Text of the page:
Likely the most important topic the legislature will address is the improvement of our state’s K-12 educational system. One of the most significant ways we’ll tackle this is through reforming site-based decision making (SBDM) councils, anchoring curriculum development and accountability with superintendents, principals, and elected school boards, and giving parents a greater voice and choice in their children’s learning environment. Improving literacy standards has to be a priority. The evidence is clear that children who can read at or above grade level by the third grade are more likely to be successful in life. A report by the Bluegrass Institute for Public Policy Solutions, a Kentucky-based public policy think tank, points to a need for literacy reform and significant improvements in student outcomes across the Commonwealth. Providing teachers with the professional development they need to improve reading achievement among students will be a goal of the Senate this session.
A robust and well-rounded education is critical to a better Kentucky. Because of the impact of COVID-19—and the unintended consequences of executive branch responses to it—our state has significant ground to make up. This legislature recognizes that and will continue to lead on this issue, returning choice to parents.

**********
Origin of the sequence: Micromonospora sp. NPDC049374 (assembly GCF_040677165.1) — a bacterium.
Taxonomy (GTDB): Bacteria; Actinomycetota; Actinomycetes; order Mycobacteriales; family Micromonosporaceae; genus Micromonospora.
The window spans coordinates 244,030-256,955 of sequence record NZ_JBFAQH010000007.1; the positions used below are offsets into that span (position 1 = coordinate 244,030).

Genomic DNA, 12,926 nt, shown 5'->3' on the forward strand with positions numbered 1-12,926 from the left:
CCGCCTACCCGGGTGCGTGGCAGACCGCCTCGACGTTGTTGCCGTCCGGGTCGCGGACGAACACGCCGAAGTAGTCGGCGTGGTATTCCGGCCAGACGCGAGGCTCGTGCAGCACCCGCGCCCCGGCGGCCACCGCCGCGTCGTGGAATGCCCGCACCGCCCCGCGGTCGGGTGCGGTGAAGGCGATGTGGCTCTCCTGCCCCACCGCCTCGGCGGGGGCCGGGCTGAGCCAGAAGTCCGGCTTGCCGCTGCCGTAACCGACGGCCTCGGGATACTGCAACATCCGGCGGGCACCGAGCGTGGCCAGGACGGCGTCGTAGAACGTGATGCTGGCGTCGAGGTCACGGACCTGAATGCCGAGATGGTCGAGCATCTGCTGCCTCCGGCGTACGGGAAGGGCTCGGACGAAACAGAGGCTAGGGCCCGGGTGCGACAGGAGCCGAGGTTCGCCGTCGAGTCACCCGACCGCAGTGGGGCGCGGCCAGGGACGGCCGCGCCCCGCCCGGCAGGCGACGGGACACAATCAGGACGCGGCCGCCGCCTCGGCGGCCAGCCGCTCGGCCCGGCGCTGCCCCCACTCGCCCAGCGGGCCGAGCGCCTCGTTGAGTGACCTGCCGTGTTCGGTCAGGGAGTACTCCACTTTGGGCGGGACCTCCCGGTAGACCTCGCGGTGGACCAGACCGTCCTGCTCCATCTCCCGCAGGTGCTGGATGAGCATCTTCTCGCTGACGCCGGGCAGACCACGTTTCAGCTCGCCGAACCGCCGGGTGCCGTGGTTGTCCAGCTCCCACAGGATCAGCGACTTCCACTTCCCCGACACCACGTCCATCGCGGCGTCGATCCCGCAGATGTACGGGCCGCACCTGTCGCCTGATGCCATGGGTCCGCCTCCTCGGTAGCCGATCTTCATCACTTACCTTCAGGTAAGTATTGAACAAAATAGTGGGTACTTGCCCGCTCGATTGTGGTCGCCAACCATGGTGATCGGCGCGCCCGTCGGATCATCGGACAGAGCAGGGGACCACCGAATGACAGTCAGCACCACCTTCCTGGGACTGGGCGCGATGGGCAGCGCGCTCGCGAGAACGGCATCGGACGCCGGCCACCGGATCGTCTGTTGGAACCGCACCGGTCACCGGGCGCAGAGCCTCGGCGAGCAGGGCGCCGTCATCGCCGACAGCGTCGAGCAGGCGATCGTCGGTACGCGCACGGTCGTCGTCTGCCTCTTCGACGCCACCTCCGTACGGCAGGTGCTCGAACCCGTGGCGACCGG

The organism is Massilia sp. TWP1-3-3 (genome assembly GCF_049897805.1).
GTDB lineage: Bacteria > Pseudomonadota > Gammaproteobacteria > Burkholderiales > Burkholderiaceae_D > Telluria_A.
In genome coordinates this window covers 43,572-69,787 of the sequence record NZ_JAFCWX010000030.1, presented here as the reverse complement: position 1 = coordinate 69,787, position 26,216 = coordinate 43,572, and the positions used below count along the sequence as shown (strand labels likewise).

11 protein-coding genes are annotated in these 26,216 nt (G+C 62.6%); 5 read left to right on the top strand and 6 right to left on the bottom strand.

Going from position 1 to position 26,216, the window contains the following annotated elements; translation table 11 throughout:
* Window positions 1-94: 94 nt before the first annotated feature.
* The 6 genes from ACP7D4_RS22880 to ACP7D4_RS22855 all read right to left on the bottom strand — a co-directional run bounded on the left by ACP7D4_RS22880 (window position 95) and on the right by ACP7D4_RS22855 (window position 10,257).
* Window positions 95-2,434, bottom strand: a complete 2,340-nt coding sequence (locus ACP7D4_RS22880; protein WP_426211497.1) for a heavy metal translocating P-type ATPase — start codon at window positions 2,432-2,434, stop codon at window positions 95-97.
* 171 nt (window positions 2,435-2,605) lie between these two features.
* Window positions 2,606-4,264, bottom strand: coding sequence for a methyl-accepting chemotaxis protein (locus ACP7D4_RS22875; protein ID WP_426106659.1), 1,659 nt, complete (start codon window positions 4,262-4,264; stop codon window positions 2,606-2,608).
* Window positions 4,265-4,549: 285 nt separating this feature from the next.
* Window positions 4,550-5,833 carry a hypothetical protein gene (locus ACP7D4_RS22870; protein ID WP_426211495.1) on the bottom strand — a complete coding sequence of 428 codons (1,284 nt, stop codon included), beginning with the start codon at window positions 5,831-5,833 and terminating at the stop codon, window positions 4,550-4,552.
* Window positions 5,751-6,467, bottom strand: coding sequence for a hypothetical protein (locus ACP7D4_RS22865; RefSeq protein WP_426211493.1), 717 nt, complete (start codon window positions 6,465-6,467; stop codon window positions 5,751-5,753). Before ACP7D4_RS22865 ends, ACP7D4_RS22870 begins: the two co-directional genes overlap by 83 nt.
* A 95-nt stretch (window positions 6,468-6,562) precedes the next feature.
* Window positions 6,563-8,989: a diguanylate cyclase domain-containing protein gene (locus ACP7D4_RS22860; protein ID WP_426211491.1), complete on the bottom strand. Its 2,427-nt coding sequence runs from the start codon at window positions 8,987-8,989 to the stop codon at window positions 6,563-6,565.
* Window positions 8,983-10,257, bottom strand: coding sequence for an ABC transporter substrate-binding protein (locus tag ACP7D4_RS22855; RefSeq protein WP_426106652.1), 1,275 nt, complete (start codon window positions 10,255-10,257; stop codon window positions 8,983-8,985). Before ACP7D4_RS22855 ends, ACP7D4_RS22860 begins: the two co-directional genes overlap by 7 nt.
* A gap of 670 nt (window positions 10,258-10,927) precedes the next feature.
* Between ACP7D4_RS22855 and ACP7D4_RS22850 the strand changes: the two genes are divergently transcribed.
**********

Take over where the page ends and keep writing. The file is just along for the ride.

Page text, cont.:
Finally, an issue that unites us all is protecting our most vulnerable population: children. Sadly, Kentucky ranks among the worst in the nation in child abuse and neglect. Stabilizing the child welfare workforce must remain a top priority if we intend to protect high-risk children who live in unsafe environments. As COVID-19 led to school and daycare closures, abuse and neglect moved into the darkness, away from educators and caregivers who are trained to identify the signs. Much like the cooperative efforts we witnessed in helping western Kentucky after it was ravaged by tornadoes last month, protecting our children is a unifying issue. Now is the time to pass bipartisan legislation to protect our state’s most precious treasure.
Much can be accomplished when we have open, honest dialogue and work together to the benefit of Kentucky residents. We will carry that sentiment with us as we progress through the 2022 Regular Session.
Follow the exciting changes taking place by visiting legislature.ky.gov. Live coverage is available through ket.org/legislature; if you miss live committee meetings or legislative action in the Senate and House chambers, archived footage is also available at ket.org/legislature/archives. Follow us on Facebook, Twitter and Instagram.
If you have any questions or comments about any public policy issue or the 2022 legislative session, I certainly want to hear from you. You can contact me toll-free at 1-800-372-7181 or email me at Rick.Girdler@lrc.ky.gov.
Sen. Rick Girdler (R-Somerset) represents the 15th District, which includes Boyle, Lincoln, and Pulaski Counties. Senator Girdler is vice-chair of the Senate Standing Committee on Banking and Insurance and co-chair of the Capital Projects and Bond Oversight Committee. He also serves as a member of the Senate Standing Committee on Economic Development, Tourism, and Labor.